6 Strategies to Stop Election Stress Disorder From Winning

If politics is bringing you down, you are not alone. A nationwide survey fielded by The Harris Poll on behalf of the APA found that:
  • 70% of adults reported they do not think people in the government care about them
  • 64% said they felt their rights are under attack
  • 45% said they do not feel protected by laws in the United States
  • 38% said the state of the nation has made them consider moving to a different country
Election Stress Disorder (ESD) may not be an official diagnosis, but the experience of politically-induced anxiety is something many can relate to. ESD can disrupt sleep, leaving us tossing and turning at night. It manifests in our tight shoulders, upset stomachs, and pounding headaches. Ads on television for candidates we can’t stand make our blood boil. Ads for the candidate we hope will win fill us with fear that they might lose. When catastrophizing kicks in, gloom and doom scenarios occupy our thoughts. We become irritable and easily annoyed — all too often our partners and children are on the receiving end of an ESD-induced bad mood.

Here are 6 ways to stop Election Stress Disorder from winning:

1. Recognize what you can and can’t control

A major contributor to ESD is uncertainty. Focus your time and energy on domains where you have agency — like your actions and behaviors. No matter how many times you check FiveThirtyEight, you will not have a definitive answer.

2. Be the change

Embrace learning mode and action mode, not hate mode. When difficulty arises, stress-hardy people ask themselves, “What can I learn from this?” Along these lines, be informed. Don’t rely on soundbites and social media. Make the extra effort to seek out reliable sources like Jessica Yellin’s #NewsNotNoise.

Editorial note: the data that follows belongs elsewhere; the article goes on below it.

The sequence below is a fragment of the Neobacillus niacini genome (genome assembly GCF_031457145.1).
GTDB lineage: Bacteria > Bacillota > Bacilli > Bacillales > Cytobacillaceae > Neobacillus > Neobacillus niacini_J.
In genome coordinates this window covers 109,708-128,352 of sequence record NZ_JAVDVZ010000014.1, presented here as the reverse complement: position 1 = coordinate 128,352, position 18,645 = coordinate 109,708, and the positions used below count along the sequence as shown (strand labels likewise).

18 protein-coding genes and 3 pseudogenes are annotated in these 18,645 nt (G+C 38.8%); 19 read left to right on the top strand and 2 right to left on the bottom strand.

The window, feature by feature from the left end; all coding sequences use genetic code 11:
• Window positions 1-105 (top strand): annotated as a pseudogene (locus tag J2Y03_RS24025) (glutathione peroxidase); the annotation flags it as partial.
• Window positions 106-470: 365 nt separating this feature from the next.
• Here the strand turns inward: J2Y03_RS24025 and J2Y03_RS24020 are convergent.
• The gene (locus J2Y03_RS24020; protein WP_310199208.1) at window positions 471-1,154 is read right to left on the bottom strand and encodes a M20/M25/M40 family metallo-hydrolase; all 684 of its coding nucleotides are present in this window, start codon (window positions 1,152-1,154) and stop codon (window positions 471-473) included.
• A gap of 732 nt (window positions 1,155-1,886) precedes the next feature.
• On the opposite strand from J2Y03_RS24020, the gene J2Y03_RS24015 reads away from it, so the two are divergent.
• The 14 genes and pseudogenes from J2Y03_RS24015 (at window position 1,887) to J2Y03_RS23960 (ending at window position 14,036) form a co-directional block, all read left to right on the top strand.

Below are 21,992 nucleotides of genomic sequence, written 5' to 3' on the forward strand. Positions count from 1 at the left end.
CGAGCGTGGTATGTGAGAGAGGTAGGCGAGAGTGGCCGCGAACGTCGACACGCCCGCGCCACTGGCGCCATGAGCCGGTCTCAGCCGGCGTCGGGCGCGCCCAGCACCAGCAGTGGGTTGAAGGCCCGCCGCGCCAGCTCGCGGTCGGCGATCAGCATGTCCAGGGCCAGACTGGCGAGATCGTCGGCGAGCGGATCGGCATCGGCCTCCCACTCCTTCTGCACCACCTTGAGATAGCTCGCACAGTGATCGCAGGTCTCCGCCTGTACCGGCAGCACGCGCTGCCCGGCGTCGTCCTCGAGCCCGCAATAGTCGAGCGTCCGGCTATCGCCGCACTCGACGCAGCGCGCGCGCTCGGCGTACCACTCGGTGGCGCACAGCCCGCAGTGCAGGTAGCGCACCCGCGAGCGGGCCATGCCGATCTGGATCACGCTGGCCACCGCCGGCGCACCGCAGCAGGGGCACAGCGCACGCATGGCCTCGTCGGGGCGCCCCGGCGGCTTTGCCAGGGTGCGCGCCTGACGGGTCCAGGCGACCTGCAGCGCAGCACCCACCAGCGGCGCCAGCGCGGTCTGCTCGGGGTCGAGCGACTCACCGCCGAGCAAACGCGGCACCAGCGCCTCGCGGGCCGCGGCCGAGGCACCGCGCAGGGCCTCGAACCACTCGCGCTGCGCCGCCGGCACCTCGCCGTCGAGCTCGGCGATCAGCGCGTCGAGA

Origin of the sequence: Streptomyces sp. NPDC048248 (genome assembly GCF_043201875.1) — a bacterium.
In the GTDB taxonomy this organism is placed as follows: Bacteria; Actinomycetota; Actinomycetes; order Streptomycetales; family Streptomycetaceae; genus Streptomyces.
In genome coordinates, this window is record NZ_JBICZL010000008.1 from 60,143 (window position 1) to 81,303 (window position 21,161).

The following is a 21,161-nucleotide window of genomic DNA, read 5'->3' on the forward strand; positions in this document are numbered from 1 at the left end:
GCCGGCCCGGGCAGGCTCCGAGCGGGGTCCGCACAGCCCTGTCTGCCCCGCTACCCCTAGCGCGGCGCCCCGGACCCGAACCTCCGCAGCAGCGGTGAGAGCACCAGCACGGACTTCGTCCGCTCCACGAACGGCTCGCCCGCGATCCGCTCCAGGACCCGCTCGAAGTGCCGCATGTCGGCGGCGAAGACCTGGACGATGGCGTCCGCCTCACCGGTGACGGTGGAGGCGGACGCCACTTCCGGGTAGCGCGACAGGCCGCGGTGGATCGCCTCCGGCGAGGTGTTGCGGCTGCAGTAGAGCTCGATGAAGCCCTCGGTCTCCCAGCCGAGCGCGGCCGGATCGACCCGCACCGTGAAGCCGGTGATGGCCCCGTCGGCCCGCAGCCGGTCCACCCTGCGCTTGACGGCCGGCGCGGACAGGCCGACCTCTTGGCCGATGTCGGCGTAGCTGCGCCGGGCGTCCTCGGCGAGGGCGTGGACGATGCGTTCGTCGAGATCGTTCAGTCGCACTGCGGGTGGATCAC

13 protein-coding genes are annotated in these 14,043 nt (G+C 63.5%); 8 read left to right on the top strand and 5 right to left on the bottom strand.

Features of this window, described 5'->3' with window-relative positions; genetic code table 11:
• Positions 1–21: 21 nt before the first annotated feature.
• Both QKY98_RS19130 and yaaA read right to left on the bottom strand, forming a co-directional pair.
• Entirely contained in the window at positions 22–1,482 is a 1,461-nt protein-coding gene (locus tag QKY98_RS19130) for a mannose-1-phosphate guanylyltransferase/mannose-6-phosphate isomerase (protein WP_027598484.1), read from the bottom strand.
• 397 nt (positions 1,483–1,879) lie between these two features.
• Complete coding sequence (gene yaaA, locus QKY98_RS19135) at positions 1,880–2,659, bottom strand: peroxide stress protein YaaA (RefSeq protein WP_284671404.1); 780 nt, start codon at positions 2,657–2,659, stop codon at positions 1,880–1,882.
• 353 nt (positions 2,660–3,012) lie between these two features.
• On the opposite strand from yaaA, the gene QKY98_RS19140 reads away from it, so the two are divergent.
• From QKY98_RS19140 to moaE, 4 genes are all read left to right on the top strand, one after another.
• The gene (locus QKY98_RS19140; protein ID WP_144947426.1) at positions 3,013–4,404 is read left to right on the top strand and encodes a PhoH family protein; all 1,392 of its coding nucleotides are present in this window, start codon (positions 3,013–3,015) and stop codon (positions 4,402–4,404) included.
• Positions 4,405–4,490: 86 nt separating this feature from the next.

3. Get local

While all the attention is on the candidates at the top of the ballot, educate yourself about the down ballot races as well. Engaging in what is going on at the community level matters too.

4. Focus on the future

There is no benefit in wallowing in why or what if. For your friends, for your family, for your country and perhaps most importantly, for those you don’t know, be a force that helps our country move in a positive direction. Every year, two years and four years, you have the constitutional privilege to vote again.

5. Take care of yourself

Inhaling a tub of ice cream, drinking tequila, and staying up late may numb the pain in the moment but erode the resiliency reserves you need. Prioritize sleep, eating well, and exercise. Staying active repurposes nervous energy as productive energy.

6. Agree to disagree

Disagreements don’t have to end discussions or friendships. Conversations with those who hold opposing views can be constructive and lead to new discoveries and new allies. Productive conflict starts with honest, open listening. Receptiveness to opposing views is the key. How receptive are you? Take the quiz here.

If there was ever a moment to be the best version of yourself it is now.

Starbucks CEO Howard Schultz sent a letter to his employees in November of 2016 underscoring the value of meeting challenges with respect and compassion:
Start today by recognizing the power we have to walk in someone else’s shoes, to demonstrate understanding, and to strip away the differences that divide us. Let’s each embrace the universal virtues of respect and dignity, refusing to allow the hatred on cable news, the ugliness of our politics, and the lack of political role models for our kids to define us and to dictate how we treat each other.
He concludes:
Rise above this moment to be the person that makes a positive difference in your neighborhood and community. Be the person who makes your family proud. Be the person who embodies the promise of America so others may see and feel the possibilities that come with being an American.
If you embrace empathy, tolerance and integrity, it will bring out the best in others. It’s also an antidote for ESD.

I wish you all the best,

Dr. Samantha Boardman